CalPERS said it opted to look at the fees paid to Arvco and other placement agents by private funds run by Apollo Management of New York, Ares Management of Los Angeles and Aurora Capital Group of Los Angeles.
An Apollo spokeswoman said her company "is comfortable with its prior consulting engagements." Ares said in a statement that it did only one deal with Arvco in 2003, paying it $1 million, which represents 1% of the original CalPERS investment. "Ares has not used any placement agents in any subsequent fundraising activities in front of CalPERS," the firm said.
Aurora, which lists as a partner Gerald Parsky, an influential Republican businessman who is chairman of a state tax reform commission, did not return calls.
In May, CalPERS instituted a new disclosure policy requiring investment funds to detail the activities of their placement agents. City government pension funds in Los Angeles have adopted similar policies, and Gov. Arnold Schwarzenegger recently signed legislation requiring all public pension funds to disclose such information, beginning Jan. 1.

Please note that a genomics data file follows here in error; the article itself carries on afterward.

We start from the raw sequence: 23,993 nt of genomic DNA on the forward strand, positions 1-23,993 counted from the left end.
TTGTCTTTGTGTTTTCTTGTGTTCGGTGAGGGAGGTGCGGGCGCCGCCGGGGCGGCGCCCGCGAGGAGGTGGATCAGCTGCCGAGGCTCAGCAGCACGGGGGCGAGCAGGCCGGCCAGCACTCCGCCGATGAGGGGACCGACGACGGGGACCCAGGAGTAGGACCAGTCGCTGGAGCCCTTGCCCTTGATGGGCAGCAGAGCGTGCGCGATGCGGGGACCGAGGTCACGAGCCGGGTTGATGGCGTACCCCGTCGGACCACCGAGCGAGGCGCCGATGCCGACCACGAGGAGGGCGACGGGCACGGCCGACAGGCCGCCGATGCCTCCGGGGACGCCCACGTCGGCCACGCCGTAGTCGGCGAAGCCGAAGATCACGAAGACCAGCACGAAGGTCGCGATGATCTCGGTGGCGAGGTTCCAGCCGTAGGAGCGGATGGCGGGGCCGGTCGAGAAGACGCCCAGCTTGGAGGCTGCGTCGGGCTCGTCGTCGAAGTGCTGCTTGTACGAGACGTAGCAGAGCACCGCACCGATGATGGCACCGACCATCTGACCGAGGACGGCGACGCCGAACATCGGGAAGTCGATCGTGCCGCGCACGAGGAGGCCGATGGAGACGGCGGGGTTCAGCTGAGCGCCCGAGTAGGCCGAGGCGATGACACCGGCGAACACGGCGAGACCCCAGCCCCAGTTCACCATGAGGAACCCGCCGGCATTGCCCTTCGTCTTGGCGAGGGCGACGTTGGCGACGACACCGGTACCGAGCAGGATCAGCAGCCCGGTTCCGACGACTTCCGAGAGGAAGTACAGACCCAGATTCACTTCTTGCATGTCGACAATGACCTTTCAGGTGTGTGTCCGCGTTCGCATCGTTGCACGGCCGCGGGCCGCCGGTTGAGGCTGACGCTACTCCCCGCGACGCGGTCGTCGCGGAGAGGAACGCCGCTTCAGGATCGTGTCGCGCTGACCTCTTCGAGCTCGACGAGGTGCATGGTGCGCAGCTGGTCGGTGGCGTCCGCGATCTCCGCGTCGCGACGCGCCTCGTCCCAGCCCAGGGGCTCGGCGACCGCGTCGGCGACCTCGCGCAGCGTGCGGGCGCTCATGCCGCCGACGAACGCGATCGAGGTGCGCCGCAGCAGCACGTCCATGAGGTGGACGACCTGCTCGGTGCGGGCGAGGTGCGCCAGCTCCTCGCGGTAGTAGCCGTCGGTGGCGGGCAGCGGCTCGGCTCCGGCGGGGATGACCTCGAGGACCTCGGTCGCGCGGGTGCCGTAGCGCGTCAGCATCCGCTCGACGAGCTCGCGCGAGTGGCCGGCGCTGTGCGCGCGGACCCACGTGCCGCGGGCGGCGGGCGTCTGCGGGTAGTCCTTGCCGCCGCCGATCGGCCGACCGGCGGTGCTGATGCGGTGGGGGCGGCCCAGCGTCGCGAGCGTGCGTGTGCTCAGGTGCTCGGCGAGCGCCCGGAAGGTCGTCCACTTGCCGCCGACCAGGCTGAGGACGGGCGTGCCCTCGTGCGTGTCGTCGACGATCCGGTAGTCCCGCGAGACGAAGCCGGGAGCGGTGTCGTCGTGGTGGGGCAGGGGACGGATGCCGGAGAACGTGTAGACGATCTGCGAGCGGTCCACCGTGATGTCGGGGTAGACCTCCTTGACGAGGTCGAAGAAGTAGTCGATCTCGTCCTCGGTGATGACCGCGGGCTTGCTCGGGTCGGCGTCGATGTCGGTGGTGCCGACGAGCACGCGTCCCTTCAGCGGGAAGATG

"The placement agent industry has been a focus of state authorities and the Securities and Exchange Commission over the last year, and we believe it prudent to conduct a full review of the matters related to these recent disclosures to us," said Anne Stausboll, CalPERS' CEO.
All U.S., Canadian and global public pension plans should disclose dealings with placement agents on their websites. Moreover, regulators should ban firms from using middlemen. For every one good placement agent, there are a hundred corrupt fools looking to line their pockets.
And investigators should look beyond the board of directors and conduct a thorough investigation to see if the investment staff are on the take. It's not hard to have collusion among senior staff members to get an investment pass through some investment committee. Considering the enormous sums these public pension funds dole out every year to private funds, there needs to be a lot more checks and balances.